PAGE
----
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Home / Politics / Policy /  Rahul Gandhi gets his way on ordinance as government blinks

New Delhi: Ignoring the dissenting voices of some key allies, the Congress party-led United Progressive Alliance (UPA) decided on Wednesday to spike the controversial ordinance that seeks to protect convicted parliamentarians and state legislators from immediate disqualification.

The Union cabinet, which met in the evening a day after the return of Prime Minister Manmohan Singh from a US visit, decided unanimously to withdraw the ordinance that it had approved on 24 September, a step that Congress party vice-president Rahul Gandhi publicly rubbished three days later as “complete nonsense."

A Bill pending in Parliament seeking to amend some sections of the Representation of the People Act will also be withdrawn, information and broadcasting minister Manish Tewari said. The government will withdraw the proposed amendment, which has been sent to a standing committee of Parliament, in the winter session.

“We are open, willing and transparent," Tewari said when asked about the reversal of the cabinet’s decision. “This reflects the sensitivity we attach to public opinion."

The reversal proved that the 43-year-old Gandhi has effectively taken control of the 128-year-old party, which found itself in an unusual public tussle with a government it heads after he made public his opinion that the ordinance should be “torn up and thrown away".

Earlier in the day, Prime Minister Singh met Gandhi, who explained his reservations over the government’s move. Gandhi pointed out to Singh that the government did not take into account the views of party workers and public sentiment on protecting convicted lawmakers when it cleared the ordinance, a person familiar with the development said on condition of anonymity.

Top leaders of the Congress also met and endorsed Gandhi’s views, agreeing that at a time when the party and the government are facing a drop in popularity because of corruption scandals and other controversies, such an ordinance had the potential to do more damage to its image, people aware of the developments said.

The Prime Minister had a meeting with President Pranab Mukherjee followed by the cabinet meeting, at which Nationalist Congress Party chief and agriculture minister Sharad Pawar voiced concern about the policy flip-flop over the ordinance, the people said on condition of anonymity. But the decision to withdraw it was unanimous.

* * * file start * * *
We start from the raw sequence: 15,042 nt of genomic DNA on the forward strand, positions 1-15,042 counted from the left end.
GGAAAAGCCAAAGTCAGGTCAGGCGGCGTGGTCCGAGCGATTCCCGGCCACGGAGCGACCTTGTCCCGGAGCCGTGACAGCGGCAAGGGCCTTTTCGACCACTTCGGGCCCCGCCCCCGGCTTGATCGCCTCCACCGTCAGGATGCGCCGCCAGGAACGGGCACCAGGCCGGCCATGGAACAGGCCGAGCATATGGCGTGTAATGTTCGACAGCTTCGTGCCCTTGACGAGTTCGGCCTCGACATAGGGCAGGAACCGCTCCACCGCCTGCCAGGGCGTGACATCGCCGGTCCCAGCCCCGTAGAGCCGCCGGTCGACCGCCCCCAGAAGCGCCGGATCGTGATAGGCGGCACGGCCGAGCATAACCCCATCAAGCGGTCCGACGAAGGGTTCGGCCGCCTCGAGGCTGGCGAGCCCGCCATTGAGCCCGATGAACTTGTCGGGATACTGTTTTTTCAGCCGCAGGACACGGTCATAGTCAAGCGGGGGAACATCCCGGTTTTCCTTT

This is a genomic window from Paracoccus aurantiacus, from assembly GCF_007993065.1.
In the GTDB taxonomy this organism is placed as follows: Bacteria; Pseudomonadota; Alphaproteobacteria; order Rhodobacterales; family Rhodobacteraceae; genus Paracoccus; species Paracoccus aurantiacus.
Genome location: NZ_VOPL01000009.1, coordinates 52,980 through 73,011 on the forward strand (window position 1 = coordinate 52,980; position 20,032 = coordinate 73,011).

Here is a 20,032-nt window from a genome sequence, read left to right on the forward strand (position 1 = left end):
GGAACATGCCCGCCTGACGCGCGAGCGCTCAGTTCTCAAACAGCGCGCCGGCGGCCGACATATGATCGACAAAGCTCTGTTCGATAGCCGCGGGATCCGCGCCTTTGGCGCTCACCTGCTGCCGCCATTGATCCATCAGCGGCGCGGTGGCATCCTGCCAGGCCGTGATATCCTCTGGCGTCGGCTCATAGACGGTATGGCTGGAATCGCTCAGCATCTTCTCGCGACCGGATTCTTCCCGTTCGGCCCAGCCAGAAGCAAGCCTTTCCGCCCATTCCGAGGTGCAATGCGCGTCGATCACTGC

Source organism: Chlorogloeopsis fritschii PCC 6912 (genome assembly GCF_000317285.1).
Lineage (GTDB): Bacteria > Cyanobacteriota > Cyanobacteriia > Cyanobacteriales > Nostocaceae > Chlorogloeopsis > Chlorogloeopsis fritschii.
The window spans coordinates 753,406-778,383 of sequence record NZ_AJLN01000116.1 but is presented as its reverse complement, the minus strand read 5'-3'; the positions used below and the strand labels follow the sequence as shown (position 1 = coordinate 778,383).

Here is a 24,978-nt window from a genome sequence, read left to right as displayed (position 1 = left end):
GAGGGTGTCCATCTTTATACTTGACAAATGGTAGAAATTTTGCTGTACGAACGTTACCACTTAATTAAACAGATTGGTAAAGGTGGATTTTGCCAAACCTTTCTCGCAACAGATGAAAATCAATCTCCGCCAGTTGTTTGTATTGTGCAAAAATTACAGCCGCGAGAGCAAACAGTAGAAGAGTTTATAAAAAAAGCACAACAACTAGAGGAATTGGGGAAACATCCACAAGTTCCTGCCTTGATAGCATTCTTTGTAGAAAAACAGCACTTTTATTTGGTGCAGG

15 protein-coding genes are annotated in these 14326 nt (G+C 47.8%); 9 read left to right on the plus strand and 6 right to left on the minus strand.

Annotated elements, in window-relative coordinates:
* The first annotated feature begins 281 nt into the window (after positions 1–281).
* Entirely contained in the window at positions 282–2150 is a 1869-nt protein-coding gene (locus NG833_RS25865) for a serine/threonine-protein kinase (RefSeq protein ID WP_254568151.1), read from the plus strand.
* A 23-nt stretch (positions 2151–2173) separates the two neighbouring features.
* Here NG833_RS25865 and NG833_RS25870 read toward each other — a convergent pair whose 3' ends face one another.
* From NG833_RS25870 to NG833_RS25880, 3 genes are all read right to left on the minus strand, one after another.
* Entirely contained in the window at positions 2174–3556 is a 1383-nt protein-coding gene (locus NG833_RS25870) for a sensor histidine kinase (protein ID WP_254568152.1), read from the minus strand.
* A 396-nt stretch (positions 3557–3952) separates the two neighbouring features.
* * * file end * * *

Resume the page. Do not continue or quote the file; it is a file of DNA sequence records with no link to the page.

The issue had briefly divided the Congress, with the younger lot of politicians in the party publicly backing Gandhi, while some senior ministers and allies of the party supported the ordinance. The opposition criticized the party vice-president for raising his objections publicly when the Prime Minister was away on a visit to the US, saying it had undermined the nation’s highest executive office.

Although the main opposition Bharatiya Janata Party (BJP) demanded Singh’s resignation over the issue, the Prime Minister, on his way back to New Delhi, ruled out stepping down. “There is no question of resigning," he said.

Political observers said Gandhi had asserted his preeminent position in the ruling party by having his way and saved the party the embarrassment it would have suffered had President Mukherjee returned the ordinance. The BJP had requested the President not to sign the ordinance and Mukherjee questioned the urgency in passing the ordinance.

“Now, it’s time for him (Gandhi) to demonstrate his transition from a reluctant leader to a determined leader and to take the party to newer heights, using the opportunity he has gained," said N. Bhaskara Rao, a political analyst based in New Delhi who closely follows developments in the Congress party.

The BJP on Wednesday tried to play down Gandhi’s role in overturning the government’s decision. “There is no morality or sensitivity attached to this decision," BJP leader Ravi Shankar Prasad said.

The Supreme Court’s July verdict has put two Parliamentarians at the risk of losing their seats—Rasheed Masood, a Congress member of the Rajya Sabha, and Rashtriya Janata Dal leader Lalu Prasad.

Masood was sentenced to four years’ imprisonment by a Delhi court for misusing his office as health minister in the 1990s to grant admission in medical colleges to students who were not eligible. A special Central Bureau of Investigation court in Ranchi found Lalu Prasad, a former Bihar chief minister, guilty in a case dating back to the 1990s, involving embezzlement of around 37 crore from the state government treasury meant for purchase of cattle fodder.

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